As part of Republicans’ fast and furious push to repeal the Affordable Care Act, there is a vote scheduled today in the House of Representatives on the American Health Care Act. However, there have been serious doubts in the days leading up to the Thursday vote that there were enough votes in the House to pass the bill.
As part of Republicans’ fast and furious push to repeal the Affordable Care Act (ACA), there is a vote currently scheduled for Thursday in the House of Representatives on the American Health Care Act (AHCA). However, there have been serious doubts in the days leading up that there are enough votes in the House to pass the bill.
At the beginning of the week, House Speaker Paul Ryan (R-Wisconsin) announced changes to the bill aimed at getting some wavering representatives to agree to vote for the bill. The changes were mostly made to appease conservative House Republicans and include allowing states to impose work requirements on able-bodied, childless adults in Medicaid, allowing states to receive Medicaid funds in as a block grant, and speeding up the end of ACA taxes.
The Washington Post has been keeping a running vote count, and as of Wednesday evening, there were still 24 House members who have are very strongly leaning against the bill or have said they oppose it. Another 25 House members expressed serious concerns. The GOP can only afford to lose 22 votes in the House. However, the vote could be close as 11 conservatives have “indicated they’ll switch their vote from ‘lean no’ to ‘yes’” if they get some affirmation that “there will be some big changes to the bill.”
Meanwhile, Vox has taken the time to predict 4 different ways the vote could go.
First, Ryan could follow in the steps of Nancy Pelosi, who was the House speaker in 2009 and 2010 when there were major votes on the ACA. Both times Pelosi managed to convince members to vote for the bill so that there were just enough votes to get the legislation through.
However, Ryan faces a more difficult task. Pelosi only had to win over moderates. Ryan has to convince staunch conservatives and moderates to vote for the bill, and these 2 groups are opposed for very different reasons that could be difficult to reconcile.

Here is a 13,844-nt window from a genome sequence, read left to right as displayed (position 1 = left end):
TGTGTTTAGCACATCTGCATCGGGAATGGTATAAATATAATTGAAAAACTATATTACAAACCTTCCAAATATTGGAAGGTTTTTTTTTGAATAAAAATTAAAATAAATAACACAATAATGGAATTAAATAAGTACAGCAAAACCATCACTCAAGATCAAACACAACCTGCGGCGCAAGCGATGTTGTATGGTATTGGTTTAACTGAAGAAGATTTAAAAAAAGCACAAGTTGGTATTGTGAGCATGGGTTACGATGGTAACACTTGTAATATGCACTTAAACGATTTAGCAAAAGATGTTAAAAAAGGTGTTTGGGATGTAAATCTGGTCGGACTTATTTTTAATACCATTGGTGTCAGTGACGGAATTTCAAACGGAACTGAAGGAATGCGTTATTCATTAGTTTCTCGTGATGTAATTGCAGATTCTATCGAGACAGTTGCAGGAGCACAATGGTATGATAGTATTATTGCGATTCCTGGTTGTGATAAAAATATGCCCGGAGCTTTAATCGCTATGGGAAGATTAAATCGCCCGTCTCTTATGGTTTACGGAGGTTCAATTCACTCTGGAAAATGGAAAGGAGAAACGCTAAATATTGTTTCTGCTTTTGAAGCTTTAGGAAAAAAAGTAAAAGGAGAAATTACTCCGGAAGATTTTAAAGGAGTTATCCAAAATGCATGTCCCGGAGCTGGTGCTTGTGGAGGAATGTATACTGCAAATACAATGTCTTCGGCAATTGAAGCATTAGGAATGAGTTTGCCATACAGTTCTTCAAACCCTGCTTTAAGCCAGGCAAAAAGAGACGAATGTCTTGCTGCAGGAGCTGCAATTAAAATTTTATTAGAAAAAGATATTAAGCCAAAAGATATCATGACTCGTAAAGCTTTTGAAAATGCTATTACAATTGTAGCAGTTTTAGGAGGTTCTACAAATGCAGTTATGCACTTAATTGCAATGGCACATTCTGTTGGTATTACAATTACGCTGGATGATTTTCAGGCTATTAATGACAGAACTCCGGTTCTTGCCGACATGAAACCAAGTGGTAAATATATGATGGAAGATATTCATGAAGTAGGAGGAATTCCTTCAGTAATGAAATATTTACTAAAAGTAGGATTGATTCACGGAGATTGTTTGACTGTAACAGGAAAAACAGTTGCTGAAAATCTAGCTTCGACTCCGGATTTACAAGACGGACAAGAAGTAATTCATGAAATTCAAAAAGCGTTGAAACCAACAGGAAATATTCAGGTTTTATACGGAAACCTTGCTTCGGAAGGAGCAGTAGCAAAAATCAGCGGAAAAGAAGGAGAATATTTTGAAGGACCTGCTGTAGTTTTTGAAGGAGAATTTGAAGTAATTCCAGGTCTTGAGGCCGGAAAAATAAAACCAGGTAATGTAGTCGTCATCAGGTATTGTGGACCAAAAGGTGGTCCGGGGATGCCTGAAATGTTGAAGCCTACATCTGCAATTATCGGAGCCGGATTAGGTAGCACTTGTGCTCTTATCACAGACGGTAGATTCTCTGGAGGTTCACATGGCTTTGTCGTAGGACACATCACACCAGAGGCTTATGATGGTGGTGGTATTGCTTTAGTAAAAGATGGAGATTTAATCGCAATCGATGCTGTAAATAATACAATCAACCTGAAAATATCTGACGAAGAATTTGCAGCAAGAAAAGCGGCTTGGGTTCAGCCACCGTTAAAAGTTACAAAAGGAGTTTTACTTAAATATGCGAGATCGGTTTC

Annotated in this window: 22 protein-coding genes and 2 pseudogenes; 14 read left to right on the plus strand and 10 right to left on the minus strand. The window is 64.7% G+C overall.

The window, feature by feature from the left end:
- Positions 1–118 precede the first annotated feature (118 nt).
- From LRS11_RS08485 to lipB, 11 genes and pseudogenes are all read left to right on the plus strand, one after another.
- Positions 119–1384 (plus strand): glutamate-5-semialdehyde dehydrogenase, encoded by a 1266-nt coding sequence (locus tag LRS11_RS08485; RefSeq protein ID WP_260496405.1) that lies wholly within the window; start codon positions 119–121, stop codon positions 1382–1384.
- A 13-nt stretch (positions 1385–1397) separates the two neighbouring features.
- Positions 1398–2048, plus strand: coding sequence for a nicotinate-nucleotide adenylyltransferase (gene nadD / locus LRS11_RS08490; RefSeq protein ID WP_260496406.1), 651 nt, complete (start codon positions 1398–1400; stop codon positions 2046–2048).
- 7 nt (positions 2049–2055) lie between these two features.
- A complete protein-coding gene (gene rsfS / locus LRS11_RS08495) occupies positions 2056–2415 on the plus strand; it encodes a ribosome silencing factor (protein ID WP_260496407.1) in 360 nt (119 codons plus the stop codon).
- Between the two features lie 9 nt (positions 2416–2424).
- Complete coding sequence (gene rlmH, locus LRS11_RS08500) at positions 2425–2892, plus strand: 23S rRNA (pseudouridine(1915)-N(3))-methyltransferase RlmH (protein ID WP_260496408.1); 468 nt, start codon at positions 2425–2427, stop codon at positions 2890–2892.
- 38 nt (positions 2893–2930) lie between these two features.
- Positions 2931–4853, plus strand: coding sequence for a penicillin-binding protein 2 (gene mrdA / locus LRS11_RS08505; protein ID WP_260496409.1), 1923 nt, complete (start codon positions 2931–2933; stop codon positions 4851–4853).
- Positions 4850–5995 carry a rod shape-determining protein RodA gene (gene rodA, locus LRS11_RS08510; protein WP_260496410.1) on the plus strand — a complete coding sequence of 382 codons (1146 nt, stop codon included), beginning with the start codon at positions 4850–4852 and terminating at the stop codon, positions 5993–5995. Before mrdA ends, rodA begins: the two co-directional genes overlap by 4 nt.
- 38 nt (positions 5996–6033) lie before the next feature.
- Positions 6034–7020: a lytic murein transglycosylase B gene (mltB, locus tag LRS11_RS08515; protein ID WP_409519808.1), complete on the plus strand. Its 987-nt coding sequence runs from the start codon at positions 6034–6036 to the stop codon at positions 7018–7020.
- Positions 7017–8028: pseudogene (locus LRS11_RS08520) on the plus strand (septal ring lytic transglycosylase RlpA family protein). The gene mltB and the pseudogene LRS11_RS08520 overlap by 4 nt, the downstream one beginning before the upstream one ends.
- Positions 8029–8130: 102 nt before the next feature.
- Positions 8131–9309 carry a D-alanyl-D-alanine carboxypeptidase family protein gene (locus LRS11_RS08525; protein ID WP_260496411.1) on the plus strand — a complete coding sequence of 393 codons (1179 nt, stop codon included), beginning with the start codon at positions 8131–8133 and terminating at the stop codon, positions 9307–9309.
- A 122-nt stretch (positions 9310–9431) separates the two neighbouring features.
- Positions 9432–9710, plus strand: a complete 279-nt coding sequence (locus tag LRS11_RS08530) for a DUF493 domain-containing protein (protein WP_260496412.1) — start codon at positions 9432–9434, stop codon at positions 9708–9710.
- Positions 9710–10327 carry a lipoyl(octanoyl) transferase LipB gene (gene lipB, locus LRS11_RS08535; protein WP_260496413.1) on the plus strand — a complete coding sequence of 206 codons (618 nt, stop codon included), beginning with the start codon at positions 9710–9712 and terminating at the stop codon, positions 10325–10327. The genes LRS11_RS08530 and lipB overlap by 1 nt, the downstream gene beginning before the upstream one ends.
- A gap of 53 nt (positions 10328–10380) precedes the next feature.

Second, Republican leaders could choose to postpone the vote if it looks like they won’t have enough votes to get the bill through the House. That would give them time to rework the bill, which the House Freedom Caucus would prefer.
Third, they could bring the bill to the floor and leave the vote open while Ryan pressures Republicans who vote “no” to change their vote until there are enough “yes” votes to pass the bill.
Fourth, the bill goes to the floor for a vote and it simply fails to pass, no matter what tactics Republican leadership tries.
House Republicans will have to answer to the president if they don’t pass the bill. The Wall Street Journal reported that President Donald Trump met with GOP members and directed comments toward Mark Meadows (R-North Carolina) the leader of the House Freedom Caucus, and said he would make life uncomfortable for Meadows if he didn’t vote for the bill.
If the bill does pass the House, Senate Majority Leader Mitch McConnell has vowed that the Senate will vote on the bill next week, according to a tweet from Eli Yokley, a reported at Morning Consult.
— Eli Yokley (@eyokley) March 21, 2017
However, the Senate faces an even bigger vote challenge. The Post’s vote count shows 6 senators are strongly leaning against the bill or have said they outright oppose it and another 16 have expressed serious concerns. While the House can afford to lose 22 votes and still pass the bill, the Senate has a much smaller margin for error: only 2 Republicans can vote against it.
The assumption leading up to the vote is that no Democrats will break ranks to vote for AHCA. During America’s Health Insurance Plans’ National Health Policy Conference at the beginning of the month, Newt Gingrich, the former House speaker, made it clear that the vote will be complete partisan.
“Legitimately, no Democrat is going to vote to repeal Obamacare,” Gingrich said. “It guarantees they’ll have an extraordinarily tough primary. And they have no vested interest. Why would they do that?”